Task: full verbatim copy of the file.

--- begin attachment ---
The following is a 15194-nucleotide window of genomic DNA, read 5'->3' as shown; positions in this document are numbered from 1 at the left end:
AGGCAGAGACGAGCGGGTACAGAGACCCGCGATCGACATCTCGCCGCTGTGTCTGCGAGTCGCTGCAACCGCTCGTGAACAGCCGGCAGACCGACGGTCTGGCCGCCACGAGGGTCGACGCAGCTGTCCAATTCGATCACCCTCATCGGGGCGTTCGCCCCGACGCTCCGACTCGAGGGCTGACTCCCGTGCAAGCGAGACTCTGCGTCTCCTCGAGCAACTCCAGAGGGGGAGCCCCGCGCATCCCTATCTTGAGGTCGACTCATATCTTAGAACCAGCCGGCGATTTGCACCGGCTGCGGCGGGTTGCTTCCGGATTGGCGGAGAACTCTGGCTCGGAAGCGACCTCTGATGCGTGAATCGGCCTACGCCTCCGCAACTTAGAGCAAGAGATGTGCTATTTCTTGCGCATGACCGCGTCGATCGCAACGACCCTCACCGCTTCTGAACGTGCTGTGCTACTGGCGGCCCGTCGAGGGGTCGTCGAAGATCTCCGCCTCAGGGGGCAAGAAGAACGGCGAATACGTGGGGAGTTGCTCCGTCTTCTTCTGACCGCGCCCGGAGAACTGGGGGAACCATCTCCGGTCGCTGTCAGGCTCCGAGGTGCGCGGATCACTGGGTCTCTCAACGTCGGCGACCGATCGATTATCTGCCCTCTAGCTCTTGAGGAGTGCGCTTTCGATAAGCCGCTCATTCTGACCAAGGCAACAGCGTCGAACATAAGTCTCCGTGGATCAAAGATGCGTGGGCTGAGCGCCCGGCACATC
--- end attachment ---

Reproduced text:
The following is a 15194-nucleotide window of genomic DNA, read 5'->3' as shown; positions in this document are numbered from 1 at the left end:
AGGCAGAGACGAGCGGGTACAGAGACCCGCGATCGACATCTCGCCGCTGTGTCTGCGAGTCGCTGCAACCGCTCGTGAACAGCCGGCAGACCGACGGTCTGGCCGCCACGAGGGTCGACGCAGCTGTCCAATTCGATCACCCTCATCGGGGCGTTCGCCCCGACGCTCCGACTCGAGGGCTGACTCCCGTGCAAGCGAGACTCTGCGTCTCCTCGAGCAACTCCAGAGGGGGAGCCCCGCGCATCCCTATCTTGAGGTCGACTCATATCTTAGAACCAGCCGGCGATTTGCACCGGCTGCGGCGGGTTGCTTCCGGATTGGCGGAGAACTCTGGCTCGGAAGCGACCTCTGATGCGTGAATCGGCCTACGCCTCCGCAACTTAGAGCAAGAGATGTGCTATTTCTTGCGCATGACCGCGTCGATCGCAACGACCCTCACCGCTTCTGAACGTGCTGTGCTACTGGCGGCCCGTCGAGGGGTCGTCGAAGATCTCCGCCTCAGGGGGCAAGAAGAACGGCGAATACGTGGGGAGTTGCTCCGTCTTCTTCTGACCGCGCCCGGAGAACTGGGGGAACCATCTCCGGTCGCTGTCAGGCTCCGAGGTGCGCGGATCACTGGGTCTCTCAACGTCGGCGACCGATCGATTATCTGCCCTCTAGCTCTTGAGGAGTGCGCTTTCGATAAGCCGCTCATTCTGACCAAGGCAACAGCGTCGAACATAAGTCTCCGTGGATCAAAGATGCGTGGGCTGAGCGCCCGGCACATC